Literature

Powerful Essays
Mesut GUNENC/ Y1212.620013
Assist. Prof. Dr. Gillian M.E. Alban
ING633 Gender Studies II: Mad, Maligned and Marginal
02.07.2013
Against Society: Women’s Language, Body and Madness in Wide Sargasso Sea and Sula This paper is about women’s language, body and madness and also explains silence, mad and evil women in Wide Sargasso Sea that is written by Jean Rhys and Sula that is written by Toni Morrison. The first novel Wide Sargasso Sea contains women’s body, silence, feminist theories and racial oppression against patriarchy. Jean Rhys, using these perspectives, tells the story of Antoinette, patriarchy, British dominated rules and roles and limited perspectives of a woman. In Wide Sargasso Sea, Jean Rhys “exposes the marginalized condition of women within the patriarchal issues such as colonialism, race, political oppression and mental illness” (Carr 123). In this colonized and male dominated society, Jean Rhys explains the silent mad woman. This mad woman represents Bertha in Charlotte Bronte’s Jane Eyre who is Mr Rochester’s mad wife. Bertha is an important figure imprisoned in her husband’s attic like Antoinette. Jean Rhys actually tries to reflect Jane Eyre against society in the point of patriarchy and madness. Jean Rhys “develops Bertha’s identity by giving the reader access to the character’s interiority, as expressed through interruptions in the narrative by disjointed memories, dreams and tangential thoughts within parenthetical asides” (Chan 1). Jean Rhys develops Bertha’s identity using Antoinette. The novel heroine Antoinette Cosway is a Creole woman and she lives with her mother Annette, her brother Pierre and her servant Christophine. Antoinette faces a rigid childhood and her mother Annette leaves her very much because Annette spends most of her time with her son Pierre. Her childhood has difficult family relations and no supports. Rhys deconstructs family relations and shapes a silent woman in the society. This silent woman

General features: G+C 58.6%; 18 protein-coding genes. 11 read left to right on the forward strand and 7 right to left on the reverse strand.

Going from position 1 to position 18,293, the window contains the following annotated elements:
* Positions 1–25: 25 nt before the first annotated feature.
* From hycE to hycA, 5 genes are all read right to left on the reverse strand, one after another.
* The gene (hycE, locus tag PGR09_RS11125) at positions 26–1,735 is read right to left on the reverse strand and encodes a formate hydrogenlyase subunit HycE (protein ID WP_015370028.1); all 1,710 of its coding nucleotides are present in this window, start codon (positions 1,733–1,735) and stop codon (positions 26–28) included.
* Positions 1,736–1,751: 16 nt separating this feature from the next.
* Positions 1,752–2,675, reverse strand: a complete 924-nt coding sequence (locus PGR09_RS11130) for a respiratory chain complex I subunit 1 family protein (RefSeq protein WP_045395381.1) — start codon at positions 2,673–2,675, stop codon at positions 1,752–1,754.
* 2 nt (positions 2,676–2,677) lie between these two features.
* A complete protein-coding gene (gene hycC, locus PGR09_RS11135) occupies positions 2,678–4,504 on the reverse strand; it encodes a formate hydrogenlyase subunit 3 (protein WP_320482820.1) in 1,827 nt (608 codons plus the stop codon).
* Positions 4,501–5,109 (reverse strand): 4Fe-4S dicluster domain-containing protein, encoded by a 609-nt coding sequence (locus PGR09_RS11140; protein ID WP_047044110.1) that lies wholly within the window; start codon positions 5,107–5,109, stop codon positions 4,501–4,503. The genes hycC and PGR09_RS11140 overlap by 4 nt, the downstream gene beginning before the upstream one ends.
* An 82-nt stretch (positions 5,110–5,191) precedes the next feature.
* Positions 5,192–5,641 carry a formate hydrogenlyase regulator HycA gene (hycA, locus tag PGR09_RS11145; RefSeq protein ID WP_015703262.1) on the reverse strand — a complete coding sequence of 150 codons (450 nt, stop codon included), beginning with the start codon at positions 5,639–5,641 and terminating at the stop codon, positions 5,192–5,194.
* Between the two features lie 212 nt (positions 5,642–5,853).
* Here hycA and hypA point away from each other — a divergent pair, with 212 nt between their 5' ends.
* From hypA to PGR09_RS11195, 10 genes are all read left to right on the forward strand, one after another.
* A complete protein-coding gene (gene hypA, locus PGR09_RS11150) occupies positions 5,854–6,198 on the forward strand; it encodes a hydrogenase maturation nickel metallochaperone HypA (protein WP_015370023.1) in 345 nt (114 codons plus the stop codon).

Cited: Bryant, Gael, Cedric. “The Orderliness of Disorder: Madness and Evil in Toni Morrison’s Sula”. Indiana State University, 1990. Carr, Helen. “A History of Women’s Writing.” A History of Feminist Literary Criticism. Ed. Gill Plain, Susan Sellers. Cambridge: Cambridge University Press, 2007. pp.120–137 Chan, Bonnie Chesler, Phyllis. Women and Madness. New York: Avon Books, 1973. Clement, Catherine. “ The Guilty One”. From The Newly Born Woman. Minneapolis: University of Minnesota Press, 1986. Cixous, Helen. “Sorties”. In La jeune nee. Translated in New French Feminisms. Paris, 1975. ---. The Newly Born Woman. Minneapolis: University of Minnesota Press, 1986 (1976). Gilbert, Sandra M., and Gubar, Susan. The Madwoman in the Attic: the Woman Writer and the Nineteenth-Century literary Imagination. New Haven: Yale UP, 1979. Gillespie, Diane., Kubitschek, Dehn M. “Who Cares? Woman-Centred Psychology in Sula”. St Louis University, Vol.24, No.1, Spring, 1990. Felman, Shoshanna. “Women and Madness: the Critical Phallacy”. Diacritics 5. No.4, 1975. Irigaray, Luce. “Ce Sexe qui n’en est pas un”. In Ce Sexe qui n’en pas un. Translated in New French Feminisms. Paris, 1977. Jones, R. Ann. “Writing the Body: Toward an Understanding of L’ecriture Feminine”. Feminist Studies 7. No.2. Summer, 1981. Rhys, Jean. Wide Sargasso Sea. London: Penguin, 1968. Stepto, Robert, B. “‘Intimate Things in Place’: A Conversation with Toni Morrison.” Chant of Saints: A Gathering of Afro-American Literature, Art and Scholorship. Ed. Michael S. Harper and Stepto. Urbana: U of Illinois, 1979. Sullivan, R. Ellie. “Jacques Lacan, Feminism and the Problem of Gender Identity”. Journals Division Substance. Vol.11. No.3. University of Wisconsin Press, 1982.

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